What's In It For Me? Why Cap-and-Trade Should Stay Out of An Obama EPA

To no one’s great surprise, the D.C. Circuit closed its book on the “Clean Air Interstate Rule” (CAIR) litigation with the coup de grace. It remanded the CAIR rule it had just this summer invalidated as “fatally flawed” back to the agency that wrote it to fix on its own time—while the rule remains in effect. This whole affair has, in my view, shown why all the hype surrounding so-called “cap-and-trade” proposals for greenhouse gases is just that: hype. (Dangerous hype.)

A little background: In July 2008, the D.C. Circuit invalidated CAIR root and branch, saying the whole program had ‘fatal flaws’ and was contrary to the CAA. CAIR was the Bush EPA’s answer to a national shame. The CAA’s “national ambient air quality standards” for pollutants like sulfur dioxide, nitrogen oxides (nasty byproducts from combustion of almost all forms) have been in effect for three decades, yet huge chunks of the country still haven’t met them. Many millions of people have lived their whole lives in air too dirty for their own health. They are raising children in it now, indeed, and watching them develop asthma and other respiratory disorders at disproportionate rates. CAIR’s solution: tradable permits to emit these pollutants on the theory that market forces will incentivize the polluters to perform better (if there’s a profit in being clean, leaders will reap their rewards from laggards who must buy the excess permits to stay in business).

In North Carolina et al. v. EPA, the D.C. Circuit held that the whole set-up was so flawed as to be totally invalid, though. The CAA never provided EPA authority to experiment in this fashion, at least according to the court. The real problem was this, though: because of the CAA’s rigid timeframes supposedly binding the agency and the states that must have plans to attain the standards, time had run out on the parties while EPA had cobbled together CAIR and tried to make it all work across all the affected states, state implementation plans, and interrelated CAA programs. By the time the D.C. Circuit invalidated the rule in July, everyone’s chips were already down on CAIR (in good part because a lot of clock had been eaten up by previous rulemakings and previous litigation). Permits had already been traded and states had already begun figuring the expected emissions reductions into their plans when the CAIR rule went to court.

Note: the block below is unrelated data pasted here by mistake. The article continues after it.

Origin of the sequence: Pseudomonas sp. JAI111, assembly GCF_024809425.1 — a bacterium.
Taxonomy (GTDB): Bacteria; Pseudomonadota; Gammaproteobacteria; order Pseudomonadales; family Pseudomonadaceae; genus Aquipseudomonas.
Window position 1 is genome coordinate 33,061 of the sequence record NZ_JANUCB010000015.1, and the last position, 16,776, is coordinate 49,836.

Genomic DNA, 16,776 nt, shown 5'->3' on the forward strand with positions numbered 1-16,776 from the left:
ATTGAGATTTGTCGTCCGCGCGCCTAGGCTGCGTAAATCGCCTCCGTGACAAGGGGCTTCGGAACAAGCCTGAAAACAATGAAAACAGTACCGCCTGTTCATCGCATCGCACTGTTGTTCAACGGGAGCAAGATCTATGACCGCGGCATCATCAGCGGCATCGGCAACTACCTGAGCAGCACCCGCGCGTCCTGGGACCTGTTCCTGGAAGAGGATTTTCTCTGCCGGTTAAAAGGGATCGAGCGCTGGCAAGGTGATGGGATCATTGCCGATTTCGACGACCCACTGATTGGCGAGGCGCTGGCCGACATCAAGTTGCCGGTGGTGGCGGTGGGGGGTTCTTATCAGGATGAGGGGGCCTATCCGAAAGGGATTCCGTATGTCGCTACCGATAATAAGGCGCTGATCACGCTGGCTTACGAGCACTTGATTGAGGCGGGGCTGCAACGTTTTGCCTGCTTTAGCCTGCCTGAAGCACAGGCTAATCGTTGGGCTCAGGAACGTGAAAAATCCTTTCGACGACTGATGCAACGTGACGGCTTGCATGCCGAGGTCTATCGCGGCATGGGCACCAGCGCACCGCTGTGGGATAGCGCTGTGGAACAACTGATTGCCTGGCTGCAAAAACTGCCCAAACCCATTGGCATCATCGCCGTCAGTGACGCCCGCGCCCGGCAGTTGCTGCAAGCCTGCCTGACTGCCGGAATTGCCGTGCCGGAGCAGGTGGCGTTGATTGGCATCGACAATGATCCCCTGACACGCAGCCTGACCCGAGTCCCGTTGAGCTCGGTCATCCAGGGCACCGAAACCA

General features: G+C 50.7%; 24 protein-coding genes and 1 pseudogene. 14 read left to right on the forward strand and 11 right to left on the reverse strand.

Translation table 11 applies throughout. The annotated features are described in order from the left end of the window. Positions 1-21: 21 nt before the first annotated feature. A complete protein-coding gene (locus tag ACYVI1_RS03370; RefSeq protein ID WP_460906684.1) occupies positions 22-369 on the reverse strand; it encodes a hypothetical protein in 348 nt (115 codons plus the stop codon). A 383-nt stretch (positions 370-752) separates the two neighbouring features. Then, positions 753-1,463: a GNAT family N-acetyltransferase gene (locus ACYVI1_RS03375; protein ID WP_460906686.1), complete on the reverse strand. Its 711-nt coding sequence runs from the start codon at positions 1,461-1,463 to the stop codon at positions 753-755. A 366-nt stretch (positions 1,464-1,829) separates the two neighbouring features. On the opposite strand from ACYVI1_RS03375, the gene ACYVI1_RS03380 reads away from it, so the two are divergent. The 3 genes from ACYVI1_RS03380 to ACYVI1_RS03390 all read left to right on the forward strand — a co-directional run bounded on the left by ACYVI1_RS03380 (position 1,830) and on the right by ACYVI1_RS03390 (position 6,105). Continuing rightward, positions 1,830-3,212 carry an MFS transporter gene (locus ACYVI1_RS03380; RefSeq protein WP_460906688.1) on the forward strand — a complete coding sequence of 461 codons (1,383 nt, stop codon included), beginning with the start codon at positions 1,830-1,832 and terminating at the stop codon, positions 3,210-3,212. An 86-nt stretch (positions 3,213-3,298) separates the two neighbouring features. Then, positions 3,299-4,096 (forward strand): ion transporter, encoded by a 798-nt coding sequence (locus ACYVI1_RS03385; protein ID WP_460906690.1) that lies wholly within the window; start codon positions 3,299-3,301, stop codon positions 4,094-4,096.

While this mess was being made, some in Congress took action—sort of. Citing EPA estimates that, by 2015, CAIR would save between $85 and $100 billion in avoided health care costs and prevent 17,000 premature deaths, some Senators (none of whom were running for President) started the push for a legislative cure. Of course, Congressman Dingell (D-MI) ultimately killed the effort—like most bills mentioning cleaner air that have come up in the last thirty years. (He argued it didn’t have the support of Congressman Barton (R-TX), then the ranking Republican on the House Energy and Commerce Committee and that Congressman Barton would support a review of the CAA as a whole after the election.) (By that point, even he had given up arguing against something because it was ‘bad for Detroit.’) EPA petitioned for rehearing in September and the end came yesterday.

For those keeping score at home, here’s the rundown: (1) in defense of the rule of law (which, in this age of delegation is a sham argument most of the time anyway), the D.C. Circuit stomped all over CAIR, going beyond the parties’ arguments to invalidate the whole thing; (2) which had the effect of flat-lining the market for emissions permits (thereby severely dampening any incentives CAIR was going to create) but not the program itself because all the regulators kept saying “trade, baby, trade”; (3) which galvanized Congress only to the point of actually having to chicken out publicly as the partisan political stakes ballooned out of proportion to any potential payoff in an election year (when is it not an election year anymore?); which then (4) confirmed to the court, upon rehearing the matter, that the rule of law was sufficiently defended if only a pall of suspicion were cast over CAIR, i.e., that it didn’t require actual judicial relief (even though the statute empowering the court says it “shall” set aside any rule it finds “arbitrary, capricious, an abuse of discretion . . . not in accordance with law . . . in excess of statutory jurisdiction, authority, or limitations, or . . . without observance of procedure required by law”).

So here’s the take-away. Cap-and-trade at this scale with these stakes is simply too complex and too important to too many parties with too many conflicting interests and too many opportunities and motives to fight and make a fight last at least long enough to screw everything—everything—up beyond all recognition. Time, if not our thirst for conflict, is finite where environmental depletion and toxification are concerned. Unlike some who make this observation, though, my conclusion isn’t that we should do nothing about greenhouse gases. Climate disruption fees would probably be easier to start, be smoother in their market impacts, and be much easier to adjust when the inevitable mistakes come to light. In the mean time, a whole lot less preemption of state and local initiatives would be a hell of a good start.

Posted by Jamie Colburn